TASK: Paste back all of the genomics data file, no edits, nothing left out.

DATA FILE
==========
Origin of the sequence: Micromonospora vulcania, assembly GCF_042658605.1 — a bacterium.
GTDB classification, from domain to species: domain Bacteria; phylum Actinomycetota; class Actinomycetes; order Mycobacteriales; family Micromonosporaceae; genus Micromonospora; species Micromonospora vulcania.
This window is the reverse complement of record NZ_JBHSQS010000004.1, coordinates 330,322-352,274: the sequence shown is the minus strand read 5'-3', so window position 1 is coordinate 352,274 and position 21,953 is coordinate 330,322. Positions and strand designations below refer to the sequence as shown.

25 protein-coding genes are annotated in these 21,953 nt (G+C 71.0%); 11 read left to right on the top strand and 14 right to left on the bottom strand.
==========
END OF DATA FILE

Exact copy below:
Origin of the sequence: Micromonospora vulcania, assembly GCF_042658605.1 — a bacterium.
GTDB classification, from domain to species: domain Bacteria; phylum Actinomycetota; class Actinomycetes; order Mycobacteriales; family Micromonosporaceae; genus Micromonospora; species Micromonospora vulcania.
This window is the reverse complement of record NZ_JBHSQS010000004.1, coordinates 330,322-352,274: the sequence shown is the minus strand read 5'-3', so window position 1 is coordinate 352,274 and position 21,953 is coordinate 330,322. Positions and strand designations below refer to the sequence as shown.

25 protein-coding genes are annotated in these 21,953 nt (G+C 71.0%); 11 read left to right on the top strand and 14 right to left on the bottom strand.